previous next
‘ [32] negotiations, having in view new and untried relations with agencies unknown to, and acting in derogation of, the Constitution and the laws.’1

The correspondence of the Southern Commissioners with Mr. Seward attests this. The interesting particulars added thereto by the Honorable John A. Campbell, late Associate-Justice of the Supreme Court of the United States, show that not only were the conciliatory proposals tendered to the Federal government by the Confederate States treated with uncourteous disregard, but that a covert attempt at provisioning and reinforcing Fort Sumter, was being made, pending the delay to which our commissioners were subjected in Washington, while unofficial but positive assurances were given them of an early evacuation of that fort.

So many despatches and letters, public and private, had been forwarded to the South by influential Southern statesmen then in Washington, to the effect that, despite heavy outside pressure, the President could be induced to settle the question at issue without a resort to arms, if sufficient time were allowed him, that up to the very last hour the Confederate authorities at Montgomery, and many high officials in Charleston, really hoped that the Federal troops would yet be withdrawn from Sumter, and the impending danger of war be averted. General Crawford, United States Army, in his essay, ‘The First Shot Against the Flag,’ speaking of this impression, says distinctly, ‘and they had at one time reason for the belief.’2 General Doubleday expresses himself with no less certainty when he states that ‘Anderson now had no doubt that we would be withdrawn, and the papers all gave out the same idea.’3

Not until Captain G. V. Fox, of the United States Navy, had obtained introduction into Sumter, under the plea of ‘pacific purposes,’ though in reality to concert a plan for its reinforcement; not until Colonel Lamon, representing himself as a confidential agent of President Lincoln, had gained access to the fort, under the pretence of arranging matters for the removal of the troops, but ‘in reality to confer with Major Anderson, and ascertain the amount of provisions on hand;’4 not until, on the 8th of April,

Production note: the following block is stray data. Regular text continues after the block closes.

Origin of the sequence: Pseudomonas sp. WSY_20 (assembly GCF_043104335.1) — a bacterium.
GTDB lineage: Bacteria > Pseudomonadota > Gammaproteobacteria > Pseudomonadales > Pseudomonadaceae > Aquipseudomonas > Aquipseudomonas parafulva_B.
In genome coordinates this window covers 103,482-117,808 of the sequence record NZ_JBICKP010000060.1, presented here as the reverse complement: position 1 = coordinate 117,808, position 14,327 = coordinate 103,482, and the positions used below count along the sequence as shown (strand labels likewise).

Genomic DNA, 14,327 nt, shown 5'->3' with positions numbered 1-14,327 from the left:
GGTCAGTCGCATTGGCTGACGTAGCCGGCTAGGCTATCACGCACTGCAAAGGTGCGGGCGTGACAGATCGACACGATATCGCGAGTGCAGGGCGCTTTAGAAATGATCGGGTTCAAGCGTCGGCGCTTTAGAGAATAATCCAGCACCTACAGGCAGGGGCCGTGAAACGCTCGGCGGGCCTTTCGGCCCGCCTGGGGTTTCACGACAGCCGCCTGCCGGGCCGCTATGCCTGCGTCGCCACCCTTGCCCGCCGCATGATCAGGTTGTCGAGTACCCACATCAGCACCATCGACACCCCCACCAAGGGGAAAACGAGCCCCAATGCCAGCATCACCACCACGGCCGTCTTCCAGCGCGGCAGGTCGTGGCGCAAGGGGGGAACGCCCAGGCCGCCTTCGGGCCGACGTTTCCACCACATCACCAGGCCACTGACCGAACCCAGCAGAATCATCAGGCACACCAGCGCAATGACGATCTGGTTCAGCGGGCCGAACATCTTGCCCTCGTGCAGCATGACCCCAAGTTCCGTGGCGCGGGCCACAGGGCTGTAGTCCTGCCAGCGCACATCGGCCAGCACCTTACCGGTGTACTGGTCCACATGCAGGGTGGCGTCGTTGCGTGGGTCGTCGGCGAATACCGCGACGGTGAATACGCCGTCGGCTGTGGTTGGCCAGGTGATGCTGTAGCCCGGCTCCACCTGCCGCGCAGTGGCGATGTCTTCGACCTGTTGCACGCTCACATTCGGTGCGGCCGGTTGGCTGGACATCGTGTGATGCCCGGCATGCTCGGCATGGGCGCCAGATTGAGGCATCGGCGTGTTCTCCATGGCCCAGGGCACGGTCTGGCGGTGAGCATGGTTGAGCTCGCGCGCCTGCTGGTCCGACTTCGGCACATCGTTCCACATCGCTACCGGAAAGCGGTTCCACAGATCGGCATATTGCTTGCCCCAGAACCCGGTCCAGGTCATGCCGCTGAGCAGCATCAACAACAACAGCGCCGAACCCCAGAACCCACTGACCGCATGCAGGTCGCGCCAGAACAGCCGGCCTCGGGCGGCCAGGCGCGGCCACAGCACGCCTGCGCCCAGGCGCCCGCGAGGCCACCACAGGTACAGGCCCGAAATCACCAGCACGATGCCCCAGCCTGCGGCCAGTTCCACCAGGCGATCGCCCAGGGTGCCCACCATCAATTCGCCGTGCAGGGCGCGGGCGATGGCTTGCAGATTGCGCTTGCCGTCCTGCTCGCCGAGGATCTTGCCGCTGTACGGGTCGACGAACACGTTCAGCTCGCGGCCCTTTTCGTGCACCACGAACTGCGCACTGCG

1 Mr. Seward's reply to the Southern Commissioners.

2 ‘Annals of the War,’ p. 324.

3 General Doubleday's ‘Reminiscences of Sumter and Moultrie,’ p. 133.

4 Ibid. p. 134.

Creative Commons License
This work is licensed under a Creative Commons Attribution-ShareAlike 3.0 United States License.

An XML version of this text is available for download, with the additional restriction that you offer Perseus any modifications you make. Perseus provides credit for all accepted changes, storing new additions in a versioning system.

hide Places (automatically extracted)

View a map of the most frequently mentioned places in this document.

Sort places alphabetically, as they appear on the page, by frequency
Click on a place to search for it in this document.
United States (United States) (2)
Montgomery (Alabama, United States) (1)

Download Pleiades ancient places geospacial dataset for this text.

hide People (automatically extracted)
Sort people alphabetically, as they appear on the page, by frequency
Click on a person to search for him/her in this document.
Seward (2)
Doubleday (2)
Robert Anderson (2)
A. Lincoln (1)
Lamon (1)
G. V. Fox (1)
M. J. Crawford (1)
John A. Campbell (1)
hide Dates (automatically extracted)
Sort dates alphabetically, as they appear on the page, by frequency
Click on a date to search for it in this document.
April 8th (1)
hide Display Preferences
Greek Display:
Arabic Display:
View by Default:
Browse Bar: